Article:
Ian Gardiner has written three books.
In the Service of the Sultan
"This is one of the best books about soldiering I have ever read" Professor Richard Holmes
In the Service of the Sultan tells first-hand, the little known story of a small number of British officers who led Muslim soldiers in this hard fought insurgency war which has shaped today's Gulf. After outlining the historical, geographical and political context, the book describes military action in a stark mountainous environment, including operations with irregular forces and the SAS, as well as action in the air and at sea. The book gives a gripping, moving funny account of all these and paints a powerful, illuminating picture of the realities of war. It ranges widely and will appeal to all who are interested in the Cold War and relationships between the Western and the Arab worlds. Politics, history, irregular warfare, religion, international affairs: all are ingredients in this absorbing informative read. In the light of current insurgencies in Iraq and Afghanistan, it is also timely to be reminded how a rare victory was won over Communist guerillas.
Given the current tensions between Islam and Christianity, it is of especial relevance. The cooperation, friendship and ungrudging tolerance that flourished in Oman then - and still do now - present an encouraging and refreshing contrast to the prevailing atmosphere elsewhere. In the light of the current debate surrounding the decision to go to war against Iraq, it is also of interest to be reminded how British forces were committed to a ten-year long hot war against Communism during the Cold War, with barely anyone in UK noticing. Published by Pen & Sword Books Ltd
In the Service of the Sultan has been translated into Arabic and is on sale in Oman.
"This is an enthralling book" Bruce Anderson, The Daily Telegraph
"One of the finest accounts by a front line officer ever written" Professor Eric Grove
The Yompers describes how the men of 45 Commando Royal Marines were called to action from around the world on The Yompers describes how the men of 45 Commando Royal Marines were called to action from around the world on 2 April 1982 to sail 8,000 miles to recover the Falklands Islands from Argentine invasion. Lacking helicopters and short of food, they 'yomped' in appalling weather carrying overloaded rucksacks across the roughest terrain. Yet for a month in mid-winter, they remained a cohesive fighting-fit body of men. They then fought and won the highly successful and fierce night battle for Two Sisters, a 1,000 feet high mountain which was the key to the defensive position around Port Stanley.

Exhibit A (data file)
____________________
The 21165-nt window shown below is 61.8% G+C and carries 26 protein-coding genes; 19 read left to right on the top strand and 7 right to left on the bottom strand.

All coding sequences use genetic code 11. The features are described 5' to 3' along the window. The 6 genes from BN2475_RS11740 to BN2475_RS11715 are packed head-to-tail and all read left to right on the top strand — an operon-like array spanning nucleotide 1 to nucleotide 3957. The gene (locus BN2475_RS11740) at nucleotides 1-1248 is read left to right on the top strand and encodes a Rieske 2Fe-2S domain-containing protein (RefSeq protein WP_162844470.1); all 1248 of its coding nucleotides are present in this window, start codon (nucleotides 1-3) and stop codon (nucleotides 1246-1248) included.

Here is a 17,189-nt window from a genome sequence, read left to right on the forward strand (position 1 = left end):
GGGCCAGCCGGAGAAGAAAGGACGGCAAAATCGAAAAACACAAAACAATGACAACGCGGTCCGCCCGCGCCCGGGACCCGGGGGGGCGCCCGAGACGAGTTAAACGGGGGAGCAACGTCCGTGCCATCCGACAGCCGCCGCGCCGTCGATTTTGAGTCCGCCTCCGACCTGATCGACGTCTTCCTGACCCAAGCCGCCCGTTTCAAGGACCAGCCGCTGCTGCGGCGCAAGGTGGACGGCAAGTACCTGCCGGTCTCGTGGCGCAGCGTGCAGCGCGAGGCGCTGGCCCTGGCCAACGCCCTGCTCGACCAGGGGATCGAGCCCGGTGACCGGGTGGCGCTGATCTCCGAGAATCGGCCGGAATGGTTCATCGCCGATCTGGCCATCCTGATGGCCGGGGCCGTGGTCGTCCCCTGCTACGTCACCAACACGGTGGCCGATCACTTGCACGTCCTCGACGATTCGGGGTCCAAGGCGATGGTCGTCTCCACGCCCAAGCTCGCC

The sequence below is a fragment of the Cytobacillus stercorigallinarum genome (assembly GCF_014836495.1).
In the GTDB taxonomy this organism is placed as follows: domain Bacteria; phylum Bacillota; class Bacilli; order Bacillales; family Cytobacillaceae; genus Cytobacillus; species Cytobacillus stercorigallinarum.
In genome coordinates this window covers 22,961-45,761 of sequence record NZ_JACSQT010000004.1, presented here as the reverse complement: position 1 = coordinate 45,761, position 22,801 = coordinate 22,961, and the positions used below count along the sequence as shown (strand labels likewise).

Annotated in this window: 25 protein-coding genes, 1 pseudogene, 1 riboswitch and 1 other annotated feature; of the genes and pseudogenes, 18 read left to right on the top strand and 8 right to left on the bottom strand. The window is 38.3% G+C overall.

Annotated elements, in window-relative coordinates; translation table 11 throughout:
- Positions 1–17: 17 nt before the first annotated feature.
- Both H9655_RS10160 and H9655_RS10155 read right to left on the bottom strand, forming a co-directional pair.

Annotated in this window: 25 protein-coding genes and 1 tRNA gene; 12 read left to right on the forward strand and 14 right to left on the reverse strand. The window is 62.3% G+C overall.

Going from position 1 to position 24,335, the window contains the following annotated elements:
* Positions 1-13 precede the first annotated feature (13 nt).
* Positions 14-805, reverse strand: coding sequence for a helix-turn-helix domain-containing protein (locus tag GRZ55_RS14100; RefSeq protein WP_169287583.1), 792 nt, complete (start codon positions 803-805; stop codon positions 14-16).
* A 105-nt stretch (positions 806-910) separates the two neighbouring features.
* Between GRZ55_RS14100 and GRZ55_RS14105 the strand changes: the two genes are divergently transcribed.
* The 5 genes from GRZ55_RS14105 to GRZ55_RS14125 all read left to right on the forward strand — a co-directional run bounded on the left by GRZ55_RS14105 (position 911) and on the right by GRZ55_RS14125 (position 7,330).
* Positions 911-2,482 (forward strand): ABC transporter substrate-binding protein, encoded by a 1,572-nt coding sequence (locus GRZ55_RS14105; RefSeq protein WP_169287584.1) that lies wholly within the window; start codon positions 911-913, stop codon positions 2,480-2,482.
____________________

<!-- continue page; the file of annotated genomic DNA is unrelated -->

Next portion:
This is the first-hand story of that epic feat, but it is much more than that. The first to be written by a company commander in the Falklands War, the book gives a compelling vivid description of the 'yomp' and infantry fighting, but it also offers penetrating insights into the realities of war at the higher levels. It is a unique combination of descriptive writing, wider reflections on the Falklands War and conflict in general. Published by Pen & Sword Books Ltd.
The Yompers has been translated into Swedish.
Of the 115 Customer Reviews on Amazon, 73% are five star: a remarkable testimony to the quality of this book.
"the narrative is plain, unvarnished, and entirely credible" Sir Max Hastings, The Sunday Times
The Flatpack Bombers
"Meticulous yet charming, accessable to the non-specialist reader, yet full of fresh detail"
Mark Urban, BBC
The Flatpack Bombers is the story of the first strategic bomber raids in history which took place deep into Germany in 1914 conducted by the Royal Naval Air Service. It also describes the first British aircraft carrier strike which took place on Christmas Day that year. Churchill's fingerprints are all over this story yet it has been lost in the long grass of history. The book is a flowing narrative of this remarkable episode when Germany, with her Zeppelins, had strategic supremacy in the air, and describes the British attempts to overcome this potentially war winning capability.
Thus it was that the Royal Naval Air Service, with IKEA-style flatpack aeroplanes, pioneered strategic bombing which eventually led to the Blitz, and the massive air raids on Germany and Japan during the Second World War. Moreover, by extending its striking range in order to destroy Zeppelins in their home bases many miles from the sea, the Royal Navy developed the first aircraft carriers. It describes the thrilling exploits of the pilots, and the courage and endurance of their adversaries, the German Zeppelin crews, and explains why the British nightmare never came about. Every bomber raid, and every aircraft carrier strike operation since owes it genesis to those early naval flyers, and there are ghosts from 1914 which haunt us still today.
Published by Pen & Sword Books Ltd